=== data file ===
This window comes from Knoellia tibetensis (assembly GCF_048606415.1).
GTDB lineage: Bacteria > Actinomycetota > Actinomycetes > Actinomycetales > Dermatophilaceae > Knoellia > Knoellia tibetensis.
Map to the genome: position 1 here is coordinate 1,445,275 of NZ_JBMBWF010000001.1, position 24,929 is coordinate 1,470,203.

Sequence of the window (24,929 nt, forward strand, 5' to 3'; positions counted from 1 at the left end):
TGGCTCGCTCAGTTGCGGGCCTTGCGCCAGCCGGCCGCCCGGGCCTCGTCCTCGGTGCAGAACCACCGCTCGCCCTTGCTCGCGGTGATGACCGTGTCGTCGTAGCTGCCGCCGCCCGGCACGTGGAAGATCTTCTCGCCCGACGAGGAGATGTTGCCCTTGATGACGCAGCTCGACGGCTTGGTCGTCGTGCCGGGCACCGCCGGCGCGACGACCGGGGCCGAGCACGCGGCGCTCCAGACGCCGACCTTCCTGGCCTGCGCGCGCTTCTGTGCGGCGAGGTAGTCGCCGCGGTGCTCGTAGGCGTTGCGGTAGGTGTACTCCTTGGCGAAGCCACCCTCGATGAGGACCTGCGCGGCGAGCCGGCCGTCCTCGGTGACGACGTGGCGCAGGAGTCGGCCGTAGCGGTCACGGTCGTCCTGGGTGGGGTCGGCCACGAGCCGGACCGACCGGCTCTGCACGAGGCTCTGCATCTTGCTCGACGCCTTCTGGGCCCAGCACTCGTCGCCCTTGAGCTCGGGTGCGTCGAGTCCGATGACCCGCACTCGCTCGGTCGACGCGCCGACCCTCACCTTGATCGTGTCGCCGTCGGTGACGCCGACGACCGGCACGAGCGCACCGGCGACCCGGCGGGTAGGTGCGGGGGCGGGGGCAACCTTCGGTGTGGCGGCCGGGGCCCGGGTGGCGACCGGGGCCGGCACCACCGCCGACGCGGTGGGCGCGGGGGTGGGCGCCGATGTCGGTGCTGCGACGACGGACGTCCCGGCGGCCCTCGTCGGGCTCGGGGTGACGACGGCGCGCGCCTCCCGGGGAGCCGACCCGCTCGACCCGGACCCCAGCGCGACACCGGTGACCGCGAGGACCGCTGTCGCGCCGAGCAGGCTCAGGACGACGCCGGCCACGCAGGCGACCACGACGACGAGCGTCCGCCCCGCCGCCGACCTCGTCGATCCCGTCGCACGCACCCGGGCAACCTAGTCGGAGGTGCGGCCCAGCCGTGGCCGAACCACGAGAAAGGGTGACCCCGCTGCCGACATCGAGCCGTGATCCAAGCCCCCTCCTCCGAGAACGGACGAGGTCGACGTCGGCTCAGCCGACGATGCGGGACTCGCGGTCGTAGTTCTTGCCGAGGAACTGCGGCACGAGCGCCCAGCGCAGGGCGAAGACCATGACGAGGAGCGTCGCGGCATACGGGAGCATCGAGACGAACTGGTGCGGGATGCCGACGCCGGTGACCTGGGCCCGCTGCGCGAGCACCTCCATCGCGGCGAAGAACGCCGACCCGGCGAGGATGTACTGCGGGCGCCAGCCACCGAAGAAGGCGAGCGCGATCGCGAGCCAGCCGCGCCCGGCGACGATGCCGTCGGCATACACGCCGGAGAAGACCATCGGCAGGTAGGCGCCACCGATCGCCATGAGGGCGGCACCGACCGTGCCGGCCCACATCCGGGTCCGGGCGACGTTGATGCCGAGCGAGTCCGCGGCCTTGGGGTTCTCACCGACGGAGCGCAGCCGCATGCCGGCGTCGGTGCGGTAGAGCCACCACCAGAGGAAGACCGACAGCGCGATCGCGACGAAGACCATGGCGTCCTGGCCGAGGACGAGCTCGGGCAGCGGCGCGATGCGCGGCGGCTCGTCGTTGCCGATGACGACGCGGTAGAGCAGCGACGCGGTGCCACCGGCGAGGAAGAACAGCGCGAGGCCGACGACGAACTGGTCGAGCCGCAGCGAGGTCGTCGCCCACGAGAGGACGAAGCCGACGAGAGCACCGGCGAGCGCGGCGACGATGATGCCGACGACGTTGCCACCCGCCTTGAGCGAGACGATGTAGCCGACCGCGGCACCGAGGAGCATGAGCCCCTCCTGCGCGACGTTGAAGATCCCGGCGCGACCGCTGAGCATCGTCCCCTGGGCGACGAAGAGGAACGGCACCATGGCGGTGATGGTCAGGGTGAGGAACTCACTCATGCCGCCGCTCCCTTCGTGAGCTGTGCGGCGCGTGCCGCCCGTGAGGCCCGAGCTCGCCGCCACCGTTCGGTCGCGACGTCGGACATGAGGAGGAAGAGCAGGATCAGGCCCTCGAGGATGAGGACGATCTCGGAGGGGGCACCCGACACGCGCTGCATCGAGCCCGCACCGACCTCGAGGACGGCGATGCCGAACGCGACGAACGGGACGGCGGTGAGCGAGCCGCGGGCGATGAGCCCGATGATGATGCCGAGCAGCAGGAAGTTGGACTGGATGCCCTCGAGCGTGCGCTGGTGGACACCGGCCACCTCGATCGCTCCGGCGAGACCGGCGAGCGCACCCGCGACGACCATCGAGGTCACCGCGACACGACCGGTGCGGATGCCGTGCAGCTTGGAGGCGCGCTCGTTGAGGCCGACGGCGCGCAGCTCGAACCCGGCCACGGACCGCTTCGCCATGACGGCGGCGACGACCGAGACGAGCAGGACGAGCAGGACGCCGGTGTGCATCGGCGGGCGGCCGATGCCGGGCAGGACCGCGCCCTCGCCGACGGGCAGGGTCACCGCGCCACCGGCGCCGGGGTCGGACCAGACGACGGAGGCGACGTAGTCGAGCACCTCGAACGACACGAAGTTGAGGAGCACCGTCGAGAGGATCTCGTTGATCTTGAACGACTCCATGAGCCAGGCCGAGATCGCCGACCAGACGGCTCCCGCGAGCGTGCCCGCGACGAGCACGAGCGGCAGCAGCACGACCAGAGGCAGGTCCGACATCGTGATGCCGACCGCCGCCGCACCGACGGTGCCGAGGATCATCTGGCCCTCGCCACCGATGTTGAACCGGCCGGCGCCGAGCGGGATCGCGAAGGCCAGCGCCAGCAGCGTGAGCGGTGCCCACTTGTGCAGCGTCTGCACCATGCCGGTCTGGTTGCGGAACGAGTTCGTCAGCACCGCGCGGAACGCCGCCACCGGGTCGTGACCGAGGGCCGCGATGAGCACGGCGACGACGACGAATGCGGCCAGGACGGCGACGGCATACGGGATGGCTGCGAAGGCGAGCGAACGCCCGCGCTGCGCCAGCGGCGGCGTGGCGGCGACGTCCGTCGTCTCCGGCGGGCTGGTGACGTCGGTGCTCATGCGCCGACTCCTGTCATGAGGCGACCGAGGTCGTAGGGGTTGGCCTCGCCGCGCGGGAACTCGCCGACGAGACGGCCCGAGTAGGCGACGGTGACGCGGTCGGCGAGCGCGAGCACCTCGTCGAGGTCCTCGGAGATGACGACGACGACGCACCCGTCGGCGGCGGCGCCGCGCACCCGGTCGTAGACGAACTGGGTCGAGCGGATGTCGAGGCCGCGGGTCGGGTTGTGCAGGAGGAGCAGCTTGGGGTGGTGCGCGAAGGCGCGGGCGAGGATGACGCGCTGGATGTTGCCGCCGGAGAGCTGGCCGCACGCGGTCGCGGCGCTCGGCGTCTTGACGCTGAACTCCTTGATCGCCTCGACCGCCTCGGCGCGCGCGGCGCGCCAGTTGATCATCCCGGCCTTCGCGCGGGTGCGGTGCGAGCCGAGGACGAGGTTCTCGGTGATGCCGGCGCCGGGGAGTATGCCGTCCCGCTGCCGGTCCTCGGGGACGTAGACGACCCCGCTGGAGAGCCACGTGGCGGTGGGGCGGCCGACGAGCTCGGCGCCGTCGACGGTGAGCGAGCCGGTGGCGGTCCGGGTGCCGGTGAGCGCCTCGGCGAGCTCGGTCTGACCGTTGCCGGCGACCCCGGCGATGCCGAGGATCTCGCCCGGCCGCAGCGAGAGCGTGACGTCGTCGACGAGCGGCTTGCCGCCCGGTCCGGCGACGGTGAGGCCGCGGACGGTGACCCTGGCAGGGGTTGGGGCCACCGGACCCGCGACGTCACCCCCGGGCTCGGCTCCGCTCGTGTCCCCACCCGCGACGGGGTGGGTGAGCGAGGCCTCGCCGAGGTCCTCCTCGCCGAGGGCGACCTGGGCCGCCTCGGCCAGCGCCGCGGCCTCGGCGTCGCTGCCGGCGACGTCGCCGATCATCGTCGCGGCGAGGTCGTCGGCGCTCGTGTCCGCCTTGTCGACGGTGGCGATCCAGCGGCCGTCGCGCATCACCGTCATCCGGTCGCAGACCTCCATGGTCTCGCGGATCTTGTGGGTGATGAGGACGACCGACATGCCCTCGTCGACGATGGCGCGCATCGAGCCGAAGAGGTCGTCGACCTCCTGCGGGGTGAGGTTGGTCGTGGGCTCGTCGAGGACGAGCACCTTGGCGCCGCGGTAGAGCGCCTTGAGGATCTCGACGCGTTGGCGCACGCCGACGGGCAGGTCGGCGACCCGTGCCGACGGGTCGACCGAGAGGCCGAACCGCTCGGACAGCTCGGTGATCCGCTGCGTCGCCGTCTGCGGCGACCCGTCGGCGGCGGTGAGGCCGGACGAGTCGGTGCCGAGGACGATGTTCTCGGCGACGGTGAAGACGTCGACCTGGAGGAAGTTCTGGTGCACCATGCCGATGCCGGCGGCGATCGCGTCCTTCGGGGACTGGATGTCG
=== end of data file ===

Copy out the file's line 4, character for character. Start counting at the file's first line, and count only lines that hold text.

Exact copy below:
Sequence of the window (24,929 nt, forward strand, 5' to 3'; positions counted from 1 at the left end):